LIMA — When Donald Cygan got the phone call that he had won the Open Arms Award, he was speechless and humbled. He said his first thought was of his wife of 53 years, Shirley Cygan who died eight years ago.
“When I lost my leg back in the 1990s from peripheral artery disease, she told me to get off my rear, quit feeling sorry for myself, and do something,” said Cygan. “I was having a pity party, I guess. She did a lot of volunteering, and she got me started.”
Now, Cygan can be found at St. Rose Catholic Church on most days. He ushers, counts the offering money, and works breakfasts, fundraisers and the annual festival. He also works at the St. Rose Elementary School cafeteria and helped to start the Life After Loss support group.
One of his favorite volunteer activities is working with kids. “If I would have to choose a favorite, it would be feeding the kids,” he said. “I enjoy working in the cafeteria.”
He was surprised to receive the award. “I guess I only have one leg, but I didn’t know people really noticed,” he said. “I don’t think it’s a big deal. After 20 years, I’m used to it. It’s nothing like the original equipment, of course. It doesn’t stop me though — mostly it just slows me down some.”
The Open Arms Award was started 14 years ago. The first director of the Office of Equal Access Ministries, Kitty Kruse, came up with the idea of honoring those with physical and mental disabilities, and she also coined the name for the award. The Office of Equal Access Ministries advocates for Roman Catholics with disabilities in the Diocese of Toledo. The current director of Equal Access Ministries, Marsha Rivas, said that her office is a resource for parishes that are looking to make their buildings more physically accessible, as well as, offering tools and resources for churches in getting their communities to be more accommodating for all people.
These accommodations include things like sign language interpretation for the deaf, special needs religious education and Braille printing and audio materials for people with vision loss.
According to Rivas, the award is used in two ways. First, it is given to recognize Catholics living with a disability who actively minister in their parish and community, and second, the award raises awareness of the gifts that people with disabilities bring to the Catholic church.
“It is given with the hopes that more Catholics will welcome people with disabilities in their own parish,” said Rivas, “and invite them to participate fully.”
Nominees are solicited from the 127 parishes within the Toledo Diocese. According to Rivas, if there are more than six nominees the Equal Access Ministries Advisory Council helps her to select the honorees. The number of those given the award varies each year, but no more than six awards are handed out.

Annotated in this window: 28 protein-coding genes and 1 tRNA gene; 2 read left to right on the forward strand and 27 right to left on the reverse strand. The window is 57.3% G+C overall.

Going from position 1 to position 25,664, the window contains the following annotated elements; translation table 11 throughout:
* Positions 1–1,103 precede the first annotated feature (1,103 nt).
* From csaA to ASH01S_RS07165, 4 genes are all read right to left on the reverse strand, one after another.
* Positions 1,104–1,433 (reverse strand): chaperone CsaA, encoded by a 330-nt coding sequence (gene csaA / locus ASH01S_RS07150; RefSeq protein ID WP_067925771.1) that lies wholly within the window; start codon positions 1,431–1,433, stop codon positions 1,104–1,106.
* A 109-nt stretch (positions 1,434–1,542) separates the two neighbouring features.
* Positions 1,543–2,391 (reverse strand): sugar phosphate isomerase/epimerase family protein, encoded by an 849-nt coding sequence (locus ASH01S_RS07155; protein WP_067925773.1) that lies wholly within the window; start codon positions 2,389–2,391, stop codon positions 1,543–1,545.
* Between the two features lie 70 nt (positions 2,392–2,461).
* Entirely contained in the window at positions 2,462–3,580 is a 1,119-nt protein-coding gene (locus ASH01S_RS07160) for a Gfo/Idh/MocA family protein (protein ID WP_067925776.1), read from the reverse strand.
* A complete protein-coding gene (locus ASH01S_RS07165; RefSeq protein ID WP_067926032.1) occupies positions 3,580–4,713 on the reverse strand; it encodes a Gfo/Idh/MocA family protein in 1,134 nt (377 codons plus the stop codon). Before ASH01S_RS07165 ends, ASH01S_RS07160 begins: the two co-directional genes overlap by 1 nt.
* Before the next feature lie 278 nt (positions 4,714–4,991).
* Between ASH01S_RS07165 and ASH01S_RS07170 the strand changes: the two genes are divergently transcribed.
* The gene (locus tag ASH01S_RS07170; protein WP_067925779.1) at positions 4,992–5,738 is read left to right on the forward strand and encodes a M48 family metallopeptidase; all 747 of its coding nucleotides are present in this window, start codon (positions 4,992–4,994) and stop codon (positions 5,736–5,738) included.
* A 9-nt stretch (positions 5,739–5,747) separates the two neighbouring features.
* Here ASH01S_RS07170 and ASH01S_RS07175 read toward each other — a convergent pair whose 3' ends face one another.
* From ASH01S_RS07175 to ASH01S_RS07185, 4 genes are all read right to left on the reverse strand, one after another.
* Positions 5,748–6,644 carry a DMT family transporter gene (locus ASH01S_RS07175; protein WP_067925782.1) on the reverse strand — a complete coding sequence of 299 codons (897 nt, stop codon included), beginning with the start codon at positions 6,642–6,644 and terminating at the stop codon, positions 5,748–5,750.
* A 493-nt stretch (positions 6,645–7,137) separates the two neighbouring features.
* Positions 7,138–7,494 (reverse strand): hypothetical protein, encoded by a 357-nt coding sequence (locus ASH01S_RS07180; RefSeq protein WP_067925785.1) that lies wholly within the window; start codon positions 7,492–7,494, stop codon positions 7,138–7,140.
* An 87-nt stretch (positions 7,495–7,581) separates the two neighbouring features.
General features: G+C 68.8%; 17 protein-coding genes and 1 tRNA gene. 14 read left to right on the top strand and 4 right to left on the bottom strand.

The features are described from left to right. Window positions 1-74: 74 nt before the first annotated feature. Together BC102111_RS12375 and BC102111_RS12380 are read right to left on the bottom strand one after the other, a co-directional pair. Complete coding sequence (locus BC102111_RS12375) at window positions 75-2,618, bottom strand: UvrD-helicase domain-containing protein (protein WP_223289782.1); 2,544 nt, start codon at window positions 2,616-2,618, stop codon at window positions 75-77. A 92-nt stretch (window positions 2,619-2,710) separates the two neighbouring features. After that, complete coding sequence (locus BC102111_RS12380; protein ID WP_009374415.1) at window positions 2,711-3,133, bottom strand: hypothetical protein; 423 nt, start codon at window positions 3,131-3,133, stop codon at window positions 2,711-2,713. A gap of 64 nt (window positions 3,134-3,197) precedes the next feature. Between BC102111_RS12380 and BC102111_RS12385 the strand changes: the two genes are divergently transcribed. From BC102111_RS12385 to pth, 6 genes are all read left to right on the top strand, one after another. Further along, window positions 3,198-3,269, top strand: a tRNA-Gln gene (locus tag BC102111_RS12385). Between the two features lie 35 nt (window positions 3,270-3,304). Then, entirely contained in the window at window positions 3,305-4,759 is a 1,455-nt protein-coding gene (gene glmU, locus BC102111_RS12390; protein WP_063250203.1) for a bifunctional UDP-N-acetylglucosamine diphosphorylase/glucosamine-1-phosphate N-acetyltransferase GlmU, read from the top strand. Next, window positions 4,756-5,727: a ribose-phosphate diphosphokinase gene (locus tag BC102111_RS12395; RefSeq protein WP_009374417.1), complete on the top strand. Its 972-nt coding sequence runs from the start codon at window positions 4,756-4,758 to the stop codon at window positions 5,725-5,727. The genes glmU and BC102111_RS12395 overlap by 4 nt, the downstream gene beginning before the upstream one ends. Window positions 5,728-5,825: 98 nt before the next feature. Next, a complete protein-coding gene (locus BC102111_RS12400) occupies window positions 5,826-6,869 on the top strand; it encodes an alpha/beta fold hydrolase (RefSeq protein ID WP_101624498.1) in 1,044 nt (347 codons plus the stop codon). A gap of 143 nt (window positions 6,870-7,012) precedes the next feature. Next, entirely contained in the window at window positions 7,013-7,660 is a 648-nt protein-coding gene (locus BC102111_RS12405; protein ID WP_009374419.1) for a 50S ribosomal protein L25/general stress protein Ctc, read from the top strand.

Rivas was most struck by Cygan’s humility and unassuming nature. “Don was very humbled by this honor,” she said. “He really wanted to accept it on behalf of his late wife, Shirley, but Don has been very active himself in many ministries at St. Rose Church and school. He is one of the quiet, faithful workers who doesn’t seek recognition, but is a model to many.”
Joyce Stombaugh, administrative assistant to the Rev. David Ross at St. Rose Catholic Church is the one who suggested nominating Cygan.
“Basically, I said to Father Ross, ‘I have a person we should nominate this year — Don Cygan,’” said Stombaugh. “Father Ross said, ‘Great choice.’”
Stombaugh added, “I nominated Don because he shows his faith on a daily basis by supporting his church and his fellow parishioners. You seldom hear the word ‘no’ from Don. If he can do it, he will.”
The awards were handed out at St. Ann Parish in Fremont on March 2 during the 9:30 a.m. Open Door Liturgy. Each recipient received an engraved wooden plaque that included his or her name, the date and the name of the award.
Unfortunately, Cygan was hospitalized on the same date as the ceremony and could not attend. Instead, his plaque was mailed to St. Rose Catholic Church where Ross presented it to him at the end of Sunday morning Mass on March 23.
“I remember it was the 23rd; he went up with his daughter,” said Stombaugh, “Then, Don worked with me afterwards on a project. I thought that was so fitting since that was what he was getting the award for to begin with.”
“I knew it was coming,” said Cygan. “I’m not very comfortable in front of people, but during Mass he called me up in front. All three of my kids were there.”
For Cygan, volunteering is something he enjoys and plans on continuing. “I think if people try it, with the type of people you meet, it’s well worth it,” said Cygan. “We have some great people at St. Rose.”
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